3. Donate 10% of my take-home pay from campaigns for the next two months to Black Lives Matter causes: If you’ve been following my sponsored IG posts and Stories, you know I’ve been donating 10% of my take home pay for campaigns to various COVID-19 relief organizations for the months of April and May. I would now live to pivot and channel 10% to various Black Lives Matter causes for June and July. I will not tie engagement to these posts to dollar spend — so regardless of how a post performs, I will be committed to donating a certain amount each time. Like before, I’ll share information about each organization when donating as well as links so you can join in donating if you are able to do so.
  4. Share and discuss these topics with you and often: And lastly, I think there’s a common misconception in the influencer space that everyone expects us to “stay in a lane.” Over the years, I’ve felt more and more disillusioned with that sentiment and I’ve shared my thoughts on various political and social issues near and dear to my heart. But I’d be lying if I didn’t admit I’ve felt the social pressure or perhaps the discomfort around speaking out consistently. And that is my failure. You’ve undoubtedly now seen the watershed moment happen over the weekend. Influencers and brands who often don’t take a stance on anything as controversial as racial injustice are now speaking out. I’m relieved to see it. But I want to make sure this is not an isolated social feed flooding of quotes and well-intentioned messages.

Of course, I can only speak for myself here, so that is exactly what I will do. I commit to reading at least one anti-racism book a month. I realize we don’t often talk about books here on This Time Tomorrow — I feel a good amount of my friends already do a good job at monthly book discussions. But I do think there’s a significant void in these types of books being discussed in my immediate influencer space and I would be happy to initiate it, if you guys might find it helpful? Please let me know in the comments below. I finished James Baldwin’s The Fire Next Time over the weekend and would love to discuss if anyone is up for it? I’m now currently reading Baldwin’s Go Tell It On the Mountain.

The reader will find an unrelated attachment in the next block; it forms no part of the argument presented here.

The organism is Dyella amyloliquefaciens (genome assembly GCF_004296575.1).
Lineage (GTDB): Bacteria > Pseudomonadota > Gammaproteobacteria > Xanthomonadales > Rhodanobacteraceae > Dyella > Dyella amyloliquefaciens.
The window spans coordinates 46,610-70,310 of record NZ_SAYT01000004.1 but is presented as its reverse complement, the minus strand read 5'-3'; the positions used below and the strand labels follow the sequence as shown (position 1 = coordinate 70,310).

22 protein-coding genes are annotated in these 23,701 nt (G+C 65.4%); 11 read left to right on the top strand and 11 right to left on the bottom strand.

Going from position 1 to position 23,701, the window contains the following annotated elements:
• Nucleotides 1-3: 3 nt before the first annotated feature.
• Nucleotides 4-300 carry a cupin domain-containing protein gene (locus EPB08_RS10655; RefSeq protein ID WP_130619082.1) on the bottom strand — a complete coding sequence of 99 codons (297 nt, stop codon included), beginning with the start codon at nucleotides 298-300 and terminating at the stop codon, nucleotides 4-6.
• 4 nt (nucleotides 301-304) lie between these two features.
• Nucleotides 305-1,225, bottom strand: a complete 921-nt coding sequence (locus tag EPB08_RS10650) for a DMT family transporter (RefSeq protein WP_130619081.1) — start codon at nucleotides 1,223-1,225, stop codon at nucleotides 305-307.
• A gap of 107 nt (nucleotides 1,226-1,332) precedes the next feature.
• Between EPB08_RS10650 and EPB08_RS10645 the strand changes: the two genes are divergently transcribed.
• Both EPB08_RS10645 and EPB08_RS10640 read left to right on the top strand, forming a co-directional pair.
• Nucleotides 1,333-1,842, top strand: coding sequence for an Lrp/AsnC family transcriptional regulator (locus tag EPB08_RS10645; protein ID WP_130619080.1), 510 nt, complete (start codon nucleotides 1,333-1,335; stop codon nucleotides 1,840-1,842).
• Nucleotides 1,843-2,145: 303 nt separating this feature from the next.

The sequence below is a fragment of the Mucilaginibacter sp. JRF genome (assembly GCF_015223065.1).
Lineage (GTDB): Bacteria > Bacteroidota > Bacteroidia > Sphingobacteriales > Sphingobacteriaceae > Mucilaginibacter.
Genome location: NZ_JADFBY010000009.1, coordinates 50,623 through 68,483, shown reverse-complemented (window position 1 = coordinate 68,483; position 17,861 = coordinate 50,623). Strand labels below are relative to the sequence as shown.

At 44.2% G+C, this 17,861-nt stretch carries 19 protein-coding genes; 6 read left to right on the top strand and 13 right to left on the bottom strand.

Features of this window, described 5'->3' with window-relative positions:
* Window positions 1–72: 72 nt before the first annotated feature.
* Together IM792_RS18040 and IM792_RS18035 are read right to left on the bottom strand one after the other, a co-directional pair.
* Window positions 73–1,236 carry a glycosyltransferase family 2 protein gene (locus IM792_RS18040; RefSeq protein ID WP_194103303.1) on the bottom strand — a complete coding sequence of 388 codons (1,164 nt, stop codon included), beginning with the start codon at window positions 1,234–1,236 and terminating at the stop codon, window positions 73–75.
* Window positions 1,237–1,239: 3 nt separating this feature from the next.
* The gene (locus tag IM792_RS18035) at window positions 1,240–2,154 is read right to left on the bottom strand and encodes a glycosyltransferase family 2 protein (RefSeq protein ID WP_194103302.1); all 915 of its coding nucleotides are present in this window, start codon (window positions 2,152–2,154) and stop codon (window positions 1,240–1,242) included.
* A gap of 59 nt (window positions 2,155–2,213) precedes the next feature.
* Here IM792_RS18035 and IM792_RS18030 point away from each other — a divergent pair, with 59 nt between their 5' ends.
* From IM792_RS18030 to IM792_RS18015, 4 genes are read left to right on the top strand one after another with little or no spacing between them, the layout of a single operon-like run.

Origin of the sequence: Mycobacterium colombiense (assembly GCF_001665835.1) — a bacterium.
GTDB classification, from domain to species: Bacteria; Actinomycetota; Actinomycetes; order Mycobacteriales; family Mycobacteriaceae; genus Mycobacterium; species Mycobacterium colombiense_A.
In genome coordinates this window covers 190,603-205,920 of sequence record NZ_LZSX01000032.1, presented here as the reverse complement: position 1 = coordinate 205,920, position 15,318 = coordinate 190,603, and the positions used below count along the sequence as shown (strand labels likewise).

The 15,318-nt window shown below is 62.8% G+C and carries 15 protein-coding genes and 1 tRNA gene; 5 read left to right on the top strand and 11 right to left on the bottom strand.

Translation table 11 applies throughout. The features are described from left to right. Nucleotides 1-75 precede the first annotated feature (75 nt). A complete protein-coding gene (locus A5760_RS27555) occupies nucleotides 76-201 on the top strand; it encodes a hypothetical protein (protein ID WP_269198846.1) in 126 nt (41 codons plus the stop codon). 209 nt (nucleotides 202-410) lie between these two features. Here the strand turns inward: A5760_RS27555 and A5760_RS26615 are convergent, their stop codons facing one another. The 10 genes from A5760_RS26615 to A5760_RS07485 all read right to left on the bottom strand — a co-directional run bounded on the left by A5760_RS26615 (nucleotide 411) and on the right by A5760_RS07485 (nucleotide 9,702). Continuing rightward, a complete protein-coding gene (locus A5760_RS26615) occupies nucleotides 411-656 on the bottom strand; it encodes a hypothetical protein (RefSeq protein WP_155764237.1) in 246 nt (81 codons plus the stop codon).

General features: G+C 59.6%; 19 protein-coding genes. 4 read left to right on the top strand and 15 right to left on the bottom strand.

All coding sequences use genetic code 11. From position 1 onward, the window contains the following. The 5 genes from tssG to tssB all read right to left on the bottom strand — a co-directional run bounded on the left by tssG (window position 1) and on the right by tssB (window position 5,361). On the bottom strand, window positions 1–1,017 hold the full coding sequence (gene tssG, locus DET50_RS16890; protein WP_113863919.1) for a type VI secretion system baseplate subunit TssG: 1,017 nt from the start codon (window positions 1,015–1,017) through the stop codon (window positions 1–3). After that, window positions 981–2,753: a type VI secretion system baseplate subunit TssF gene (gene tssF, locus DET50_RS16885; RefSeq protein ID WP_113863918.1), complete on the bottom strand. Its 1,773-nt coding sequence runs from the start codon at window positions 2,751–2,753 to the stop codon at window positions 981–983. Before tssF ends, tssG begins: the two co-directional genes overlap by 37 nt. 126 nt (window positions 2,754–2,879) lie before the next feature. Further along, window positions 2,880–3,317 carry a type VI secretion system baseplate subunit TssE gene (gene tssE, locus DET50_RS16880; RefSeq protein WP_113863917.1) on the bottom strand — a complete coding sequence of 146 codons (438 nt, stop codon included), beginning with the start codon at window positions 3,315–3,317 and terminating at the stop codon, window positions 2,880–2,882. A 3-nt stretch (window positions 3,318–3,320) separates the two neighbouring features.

I would also like to actively watch more documentaries pertaining to the racist roots in this country. Over the weekend, we watched Baldwin’s I Am Not Your Negro at the recommendation of a reader and I cannot recommend it enough. I would be happy to discuss these types of documentaries here on the blog, if you’d be interested?

Again, I’d love to hear your thoughts and the actions you’re taking on becoming more actively anti-racist. My ultimate goal, as always, is make this a space for constructive, healthy conversations and I’d love for you guys to join me.

4 thoughts on “what’s weighing on my heart

  1. I applaud you for your honesty and transparency. As a black woman, I’m not surprised by yet another act of racism and police brutality. If anything, I’m exhausted!!! I’m constantly praying over my husband, a black man, for God’s protection because I don’t know if he’ll be home. We’re living in the land of the free and it doesn’t feel like we are.

    • Hi Yalana — thank you for your comment and for reading. I can only imagine what pain and exhaustion you must be feeling (and have been feeling) for far too long. My heart goes out to you and please know, I am committed to doing more to be a better ally and to be a vocal anti-racist voice. If there’s anything I can do, read, hear, watch or listen to — from you or resources you may have to share — I’d love to hear. Sending love to you and your family.